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Defendants in the Criminal Process

Social science


by
A. E. Bottoms and J. D. McClean

Book Details

Format: EPUB

Page count: 286 pages

File size: 2.1 MB

Protection: DRM

Language: English

First published in 1976, this book examines the practical workings of the English criminal court system, focusing on the defendant’s experiences of the system and the decisions he takes as he passes through it. Indeed, the defendant in a criminal case is in a unique position to experience the whole criminal process, from the first approaches of the investigating policeman to conviction, sentence and possible appeal.

Defendants in the Criminal Process is based upon the close observation of criminal cases and on interviews with defendants. The authors raise several issues and questions to be addressed by those involved in the administration of justice, whether as court administrators, judges, magistrates or lawyers. They also discuss issues of special importance for academics and others concerned with the explanation of the court process.

First published in 1976, this book examines the practical workings of the English criminal court system, focusing on the defendant’s experiences of the system and the decisions he takes as he passes through it. Indeed, the defendant in a criminal case is in a unique position to experience the whole criminal process, from the first approaches of the investigating policeman to conviction, sentence and possible appeal.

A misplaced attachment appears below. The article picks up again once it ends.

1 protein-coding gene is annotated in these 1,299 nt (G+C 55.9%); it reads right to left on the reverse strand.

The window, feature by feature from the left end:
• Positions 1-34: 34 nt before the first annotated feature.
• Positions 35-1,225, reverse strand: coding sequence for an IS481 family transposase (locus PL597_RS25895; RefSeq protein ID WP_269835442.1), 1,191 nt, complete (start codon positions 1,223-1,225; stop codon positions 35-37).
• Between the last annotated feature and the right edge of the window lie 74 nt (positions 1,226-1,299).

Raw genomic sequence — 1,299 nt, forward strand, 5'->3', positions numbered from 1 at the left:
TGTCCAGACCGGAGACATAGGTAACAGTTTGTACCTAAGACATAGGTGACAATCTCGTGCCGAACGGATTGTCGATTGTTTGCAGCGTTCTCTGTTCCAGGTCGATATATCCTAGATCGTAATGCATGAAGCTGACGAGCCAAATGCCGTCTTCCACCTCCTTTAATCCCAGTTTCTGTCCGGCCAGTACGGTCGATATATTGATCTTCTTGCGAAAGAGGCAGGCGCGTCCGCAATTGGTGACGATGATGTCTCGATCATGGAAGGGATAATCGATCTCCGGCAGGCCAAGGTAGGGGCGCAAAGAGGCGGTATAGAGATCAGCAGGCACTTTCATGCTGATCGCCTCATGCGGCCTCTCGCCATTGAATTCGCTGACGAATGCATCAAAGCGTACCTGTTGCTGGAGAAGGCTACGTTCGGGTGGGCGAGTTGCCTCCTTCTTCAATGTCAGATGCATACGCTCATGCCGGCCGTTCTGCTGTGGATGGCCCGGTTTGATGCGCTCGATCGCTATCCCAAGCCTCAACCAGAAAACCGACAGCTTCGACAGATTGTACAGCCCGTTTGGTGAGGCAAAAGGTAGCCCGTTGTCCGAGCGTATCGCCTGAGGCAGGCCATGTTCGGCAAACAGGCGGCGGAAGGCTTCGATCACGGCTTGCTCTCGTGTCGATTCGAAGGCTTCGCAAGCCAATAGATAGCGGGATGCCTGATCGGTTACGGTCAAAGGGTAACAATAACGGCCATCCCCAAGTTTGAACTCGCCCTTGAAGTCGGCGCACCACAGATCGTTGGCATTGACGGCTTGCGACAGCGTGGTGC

Defendants in the Criminal Process is based upon… (more)

First published in 1976, this book examines the practical workings of the English criminal court system, focusing on the defendant’s experiences of the system and the decisions he takes as he passes through it. Indeed, the defendant in a criminal case is in a unique position to experience the whole criminal process, from the first approaches of the investigating policeman to conviction, sentence and possible appeal.

Defendants in the Criminal Process is based upon the close observation of criminal cases and on interviews with defendants. The authors raise several issues and questions to be addressed by those involved in the administration of justice, whether as court administrators, judges, magistrates or lawyers. They also discuss issues of special importance for academics and others concerned with the explanation of the court process.

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